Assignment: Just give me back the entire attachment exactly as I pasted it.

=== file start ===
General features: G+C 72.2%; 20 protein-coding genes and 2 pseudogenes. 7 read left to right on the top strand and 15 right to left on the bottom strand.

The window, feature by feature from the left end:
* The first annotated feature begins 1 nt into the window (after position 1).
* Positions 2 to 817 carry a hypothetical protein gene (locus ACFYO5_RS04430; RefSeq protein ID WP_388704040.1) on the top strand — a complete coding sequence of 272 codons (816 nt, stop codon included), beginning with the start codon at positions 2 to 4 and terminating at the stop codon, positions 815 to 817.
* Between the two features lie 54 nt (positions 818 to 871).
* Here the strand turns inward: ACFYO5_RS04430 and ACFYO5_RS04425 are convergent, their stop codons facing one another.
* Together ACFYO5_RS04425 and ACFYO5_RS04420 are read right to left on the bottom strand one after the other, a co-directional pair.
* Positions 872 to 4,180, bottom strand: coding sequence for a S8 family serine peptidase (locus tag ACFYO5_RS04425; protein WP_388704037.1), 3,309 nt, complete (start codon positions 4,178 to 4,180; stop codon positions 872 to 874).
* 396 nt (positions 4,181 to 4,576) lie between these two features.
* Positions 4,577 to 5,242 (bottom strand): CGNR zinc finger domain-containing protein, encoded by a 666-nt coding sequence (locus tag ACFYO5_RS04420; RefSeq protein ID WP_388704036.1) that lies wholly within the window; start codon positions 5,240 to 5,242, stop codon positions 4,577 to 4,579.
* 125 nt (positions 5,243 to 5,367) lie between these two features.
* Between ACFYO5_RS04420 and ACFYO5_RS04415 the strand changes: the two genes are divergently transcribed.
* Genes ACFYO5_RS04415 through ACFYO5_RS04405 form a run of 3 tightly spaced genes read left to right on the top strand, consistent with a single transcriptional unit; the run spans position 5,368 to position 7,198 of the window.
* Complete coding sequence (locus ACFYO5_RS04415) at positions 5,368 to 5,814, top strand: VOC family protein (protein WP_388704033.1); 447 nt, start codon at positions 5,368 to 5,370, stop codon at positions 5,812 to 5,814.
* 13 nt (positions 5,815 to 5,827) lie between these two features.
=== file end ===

General features: G+C 72.2%; 20 protein-coding genes and 2 pseudogenes. 7 read left to right on the top strand and 15 right to left on the bottom strand.

The window, feature by feature from the left end:
* The first annotated feature begins 1 nt into the window (after position 1).
* Positions 2 to 817 carry a hypothetical protein gene (locus ACFYO5_RS04430; RefSeq protein ID WP_388704040.1) on the top strand — a complete coding sequence of 272 codons (816 nt, stop codon included), beginning with the start codon at positions 2 to 4 and terminating at the stop codon, positions 815 to 817.
* Between the two features lie 54 nt (positions 818 to 871).
* Here the strand turns inward: ACFYO5_RS04430 and ACFYO5_RS04425 are convergent, their stop codons facing one another.
* Together ACFYO5_RS04425 and ACFYO5_RS04420 are read right to left on the bottom strand one after the other, a co-directional pair.
* Positions 872 to 4,180, bottom strand: coding sequence for a S8 family serine peptidase (locus tag ACFYO5_RS04425; protein WP_388704037.1), 3,309 nt, complete (start codon positions 4,178 to 4,180; stop codon positions 872 to 874).
* 396 nt (positions 4,181 to 4,576) lie between these two features.
* Positions 4,577 to 5,242 (bottom strand): CGNR zinc finger domain-containing protein, encoded by a 666-nt coding sequence (locus tag ACFYO5_RS04420; RefSeq protein ID WP_388704036.1) that lies wholly within the window; start codon positions 5,240 to 5,242, stop codon positions 4,577 to 4,579.
* 125 nt (positions 5,243 to 5,367) lie between these two features.
* Between ACFYO5_RS04420 and ACFYO5_RS04415 the strand changes: the two genes are divergently transcribed.
* Genes ACFYO5_RS04415 through ACFYO5_RS04405 form a run of 3 tightly spaced genes read left to right on the top strand, consistent with a single transcriptional unit; the run spans position 5,368 to position 7,198 of the window.
* Complete coding sequence (locus ACFYO5_RS04415) at positions 5,368 to 5,814, top strand: VOC family protein (protein WP_388704033.1); 447 nt, start codon at positions 5,368 to 5,370, stop codon at positions 5,812 to 5,814.
* 13 nt (positions 5,815 to 5,827) lie between these two features.